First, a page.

4.5  In strengthening the contribution of the eight City Regions to the economy of the North, it is important to bear in mind the challenge of global competition. If City Regions are the motors driving the economy of the North, they will have to create higher levels of indigenous enterprise and attract a greater share of external investment. The objective should be to create, attract and embed new economic activity in the North, and not simply displace economic activity from part of the North to another. Intra-regional competition can produce polarising tendencies, forming and exacerbating the cycle of winners and losers. Existing Regional Economic Strategies, aided by elements within the Growth Strategy, should focus on delivering equitable and balanced growth for all parts of the North.

  4.6  Delivering balanced equitable growth requires effective governance, although this is a major challenge for City Regions given the fragmented nature of local authority boundaries, and the difficulty that many core cities face in carrying the cost of undertaking regional roles armed with a wholly inadequate tax base.[102] Greater understanding is required about the precise nature of multi-level governance, and the contribution of national, regional, sub-regional and local government to broader pan-regional regional, sub-regional and local economic performance. Central Government, regional agencies, including the RDAs, Regional Assemblies, Sub-regional Partnerships and local authorities are part of a multi-layered system, which, if it is to be successful, demands maturity from all parties at levels to manage working relationships based on strategic alliances rather than formal institutional change.

  4.7  The TUC has identified a potential flaw in the current shift towards City Region governance, which appears to be driven, in the main, by Central Government and large "metropolitan" local authorities. Alongside the lessons of regional and local governance, it is essential that new forms of City Region governance contain sufficient democratic quality based on direct representative and participatory elements, ie stakeholder engagement.







88   Sandford, M (2005) The New Governance of the English Regions, Palgrave Macmillan. Back

89   O'Brien, P (2005) Devolution, Regionalisation and the Trades Union Congress (TUC), unpublished PhD Thesis, Newcastle upon Tyne, University of Newcastle upon Tyne. Back

90   Rallings, C and Thrasher, M (2005) "Why the North East said No: The 2004 Referendum on and Elected Regional Assembly", ESRC Devolution and Constitutional Change Programme, Briefing No. 19, February. Back

91   Rallings, C and Thrasher, M (2005) "Why the North East said No: The 2004 Referendum on and Elected Regional Assembly", ESRC Devolution and Constitutional Change Programme, Briefing No. 19, February. Back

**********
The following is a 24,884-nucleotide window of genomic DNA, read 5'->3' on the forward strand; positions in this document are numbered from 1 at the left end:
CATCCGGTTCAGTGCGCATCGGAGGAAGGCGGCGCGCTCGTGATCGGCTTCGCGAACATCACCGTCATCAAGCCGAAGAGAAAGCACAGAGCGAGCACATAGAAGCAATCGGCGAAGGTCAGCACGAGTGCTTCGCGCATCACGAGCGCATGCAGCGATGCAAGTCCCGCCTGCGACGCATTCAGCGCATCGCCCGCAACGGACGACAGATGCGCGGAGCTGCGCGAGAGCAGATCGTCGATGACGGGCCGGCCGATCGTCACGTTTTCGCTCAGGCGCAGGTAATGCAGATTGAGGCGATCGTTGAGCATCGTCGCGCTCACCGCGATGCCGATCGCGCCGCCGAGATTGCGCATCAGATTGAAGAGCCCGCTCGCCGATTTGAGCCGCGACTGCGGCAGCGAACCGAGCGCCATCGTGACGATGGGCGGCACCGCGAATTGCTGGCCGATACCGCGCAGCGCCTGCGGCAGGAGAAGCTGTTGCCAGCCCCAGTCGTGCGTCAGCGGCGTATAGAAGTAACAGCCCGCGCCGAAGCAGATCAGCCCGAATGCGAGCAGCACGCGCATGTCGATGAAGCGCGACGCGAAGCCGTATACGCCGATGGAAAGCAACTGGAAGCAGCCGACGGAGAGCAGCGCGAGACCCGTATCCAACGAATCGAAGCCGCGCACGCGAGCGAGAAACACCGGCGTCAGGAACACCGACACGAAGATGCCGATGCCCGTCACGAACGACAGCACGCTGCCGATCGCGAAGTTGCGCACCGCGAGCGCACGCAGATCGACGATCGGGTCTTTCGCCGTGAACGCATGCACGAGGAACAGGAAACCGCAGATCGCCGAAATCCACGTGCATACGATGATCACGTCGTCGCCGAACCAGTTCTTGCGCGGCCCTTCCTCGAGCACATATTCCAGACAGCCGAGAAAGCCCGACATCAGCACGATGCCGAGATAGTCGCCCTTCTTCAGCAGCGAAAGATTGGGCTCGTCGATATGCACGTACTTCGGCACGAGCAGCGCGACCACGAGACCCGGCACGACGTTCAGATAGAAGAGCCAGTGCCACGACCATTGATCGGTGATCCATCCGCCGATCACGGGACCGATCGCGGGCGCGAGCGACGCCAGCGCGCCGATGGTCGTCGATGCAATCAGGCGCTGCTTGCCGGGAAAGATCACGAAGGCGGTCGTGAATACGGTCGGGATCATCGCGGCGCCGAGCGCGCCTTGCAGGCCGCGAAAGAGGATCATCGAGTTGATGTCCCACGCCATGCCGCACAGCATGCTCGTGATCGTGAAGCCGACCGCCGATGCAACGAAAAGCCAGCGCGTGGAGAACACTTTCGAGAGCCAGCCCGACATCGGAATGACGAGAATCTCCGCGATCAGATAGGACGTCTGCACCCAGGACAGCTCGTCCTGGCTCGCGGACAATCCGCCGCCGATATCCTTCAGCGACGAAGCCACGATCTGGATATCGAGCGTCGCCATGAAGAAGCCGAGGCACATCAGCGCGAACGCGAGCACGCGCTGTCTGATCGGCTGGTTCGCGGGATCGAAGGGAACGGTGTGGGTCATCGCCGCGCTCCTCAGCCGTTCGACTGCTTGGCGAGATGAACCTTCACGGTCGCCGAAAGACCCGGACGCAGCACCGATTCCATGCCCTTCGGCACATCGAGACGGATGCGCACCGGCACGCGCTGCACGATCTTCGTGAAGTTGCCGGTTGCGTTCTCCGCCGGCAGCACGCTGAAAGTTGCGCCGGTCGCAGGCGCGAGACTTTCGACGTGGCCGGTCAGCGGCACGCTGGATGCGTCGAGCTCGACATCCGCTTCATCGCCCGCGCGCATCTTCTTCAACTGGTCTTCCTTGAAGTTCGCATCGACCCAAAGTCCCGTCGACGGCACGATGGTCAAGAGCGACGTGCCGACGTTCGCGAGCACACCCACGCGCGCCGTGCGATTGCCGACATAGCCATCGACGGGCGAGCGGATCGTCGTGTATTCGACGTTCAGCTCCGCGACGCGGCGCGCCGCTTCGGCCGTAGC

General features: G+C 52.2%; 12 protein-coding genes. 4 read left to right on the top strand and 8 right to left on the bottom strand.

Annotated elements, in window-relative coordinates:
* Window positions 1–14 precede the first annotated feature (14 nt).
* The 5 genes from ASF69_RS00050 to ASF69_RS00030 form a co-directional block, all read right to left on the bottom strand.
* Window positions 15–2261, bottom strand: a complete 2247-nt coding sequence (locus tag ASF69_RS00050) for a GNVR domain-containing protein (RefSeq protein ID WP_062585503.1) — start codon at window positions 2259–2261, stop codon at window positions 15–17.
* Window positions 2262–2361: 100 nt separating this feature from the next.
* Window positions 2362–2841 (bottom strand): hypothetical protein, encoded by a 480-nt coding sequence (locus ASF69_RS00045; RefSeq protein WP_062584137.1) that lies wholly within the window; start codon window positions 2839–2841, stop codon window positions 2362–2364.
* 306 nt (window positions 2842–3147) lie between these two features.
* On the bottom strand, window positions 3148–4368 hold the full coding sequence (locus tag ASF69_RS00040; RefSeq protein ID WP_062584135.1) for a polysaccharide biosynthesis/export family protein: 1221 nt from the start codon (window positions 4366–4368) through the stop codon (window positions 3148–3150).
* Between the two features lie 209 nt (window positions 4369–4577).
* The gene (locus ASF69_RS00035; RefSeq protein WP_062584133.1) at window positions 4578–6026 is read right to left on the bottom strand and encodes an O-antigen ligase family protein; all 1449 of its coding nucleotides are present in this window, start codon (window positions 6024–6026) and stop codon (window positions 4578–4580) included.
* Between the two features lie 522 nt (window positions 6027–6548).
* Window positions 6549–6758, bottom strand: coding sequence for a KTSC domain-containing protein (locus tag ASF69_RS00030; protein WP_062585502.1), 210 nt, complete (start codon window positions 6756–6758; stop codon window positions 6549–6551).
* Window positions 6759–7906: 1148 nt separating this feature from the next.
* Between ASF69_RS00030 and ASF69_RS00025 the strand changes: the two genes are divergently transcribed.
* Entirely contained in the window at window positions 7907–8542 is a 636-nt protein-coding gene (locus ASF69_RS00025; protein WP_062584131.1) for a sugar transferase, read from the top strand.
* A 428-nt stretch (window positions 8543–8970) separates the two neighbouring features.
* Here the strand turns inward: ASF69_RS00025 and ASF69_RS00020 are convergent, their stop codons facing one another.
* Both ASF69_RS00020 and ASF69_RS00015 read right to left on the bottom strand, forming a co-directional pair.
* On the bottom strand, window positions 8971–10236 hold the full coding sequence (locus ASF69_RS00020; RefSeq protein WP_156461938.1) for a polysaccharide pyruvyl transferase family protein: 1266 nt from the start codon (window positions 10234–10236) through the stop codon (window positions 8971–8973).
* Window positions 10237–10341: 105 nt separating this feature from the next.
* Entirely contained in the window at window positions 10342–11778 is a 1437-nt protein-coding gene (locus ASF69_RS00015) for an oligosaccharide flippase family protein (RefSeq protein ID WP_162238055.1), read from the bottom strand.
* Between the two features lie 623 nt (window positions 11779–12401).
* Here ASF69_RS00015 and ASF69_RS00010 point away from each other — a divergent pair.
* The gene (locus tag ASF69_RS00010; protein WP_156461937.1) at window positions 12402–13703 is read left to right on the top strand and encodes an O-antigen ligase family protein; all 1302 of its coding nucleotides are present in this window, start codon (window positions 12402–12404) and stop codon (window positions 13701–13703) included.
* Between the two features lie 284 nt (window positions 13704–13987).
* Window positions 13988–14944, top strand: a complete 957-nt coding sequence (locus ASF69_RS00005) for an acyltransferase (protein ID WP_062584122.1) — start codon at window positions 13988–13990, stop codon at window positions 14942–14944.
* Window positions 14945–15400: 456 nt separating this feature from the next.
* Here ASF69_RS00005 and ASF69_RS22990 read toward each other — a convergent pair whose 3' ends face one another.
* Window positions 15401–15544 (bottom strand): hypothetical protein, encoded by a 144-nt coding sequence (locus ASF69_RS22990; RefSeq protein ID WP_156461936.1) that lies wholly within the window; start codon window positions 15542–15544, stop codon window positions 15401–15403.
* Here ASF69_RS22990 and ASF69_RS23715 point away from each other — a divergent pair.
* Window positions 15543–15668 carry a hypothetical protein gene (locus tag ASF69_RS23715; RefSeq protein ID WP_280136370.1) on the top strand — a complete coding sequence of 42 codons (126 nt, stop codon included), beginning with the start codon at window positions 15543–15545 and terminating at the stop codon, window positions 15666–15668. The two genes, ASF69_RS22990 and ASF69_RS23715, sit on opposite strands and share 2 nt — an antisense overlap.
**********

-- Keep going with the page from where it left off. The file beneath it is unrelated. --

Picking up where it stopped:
92   ODPM (2005) Evaluation of the Role and Impact of Regional Chambers: feasibility study, London, Office of the Deputy Prime Minister. Back

93   In July 2005, the Minister of Communities and Local Government, David Miliband, met with the Chairs of the Regional Assemblies to discuss the developing role of Regional Assemblies. The meeting covered a range of issues, including the balance between executive and scrutiny functions, the balance of stakeholder representations, and the balance between focus and integration. Towards the end of 2005, the Minister wrote to Chair of the English Regions Network and Chairs of all Assemblies inviting them to submit proposals based on how Assemblies would undertake their new responsibilities within the updated guidance that had been drafted for Assemblies. Back

94   ODPM (2005) Meta-Evaluation of the Local Government Modernisation Agenda: Progress Report on Stakeholder Engagement with Local Government, London, Office of the Deputy Prime Minister. Back

95   Shaw, K and Humphrey, L (2003) The Engagement of Stakeholders in a Directly Elected Regional Assembly in the North East, research for the North East Assembly, Newcastle upon Tyne, University of Newcastle and Northumbria University. Back

96   TUC (2005) Report on the Northern Way growth Strategy, London, Trades Union Congress. Back

97   See for example, the revised Regional Economic Strategies for the North East, North West and Yorkshire and the Humber. Back

98   SURF (2004) Realising the national economic potential of provincial city-regions: the rationale for and implications of a "Northern Way" growth strategy, an ODPM New Horizons Study, Final Report, University of Salford, Centre for Sustainable Urban and Regional Futures. Back

99   NLGN (2005) Seeing the Light? Next Steps for City Regions, London, New Local Government Network. Back

100   Parkinson, M, Hutchins, M, Simmie, J, Clark, G and Verdonk, H (2004) Competitive European Cities: Where do the Core Cities Stand? A report to the Office of the Deputy Prime Minister, London. Back

101   Midgley, J, Ward, N and Atherton, J (2005) City Regions and Rural Areas in North East England, Centre for Rural Economy, University of Newcastle upon Tyne: pg 2. Back

102   CURDS (1999) Core Cities: Key Centres for Regeneration, Newcastle upon Tyne, Centre for Urban and Regional Development Studies. Back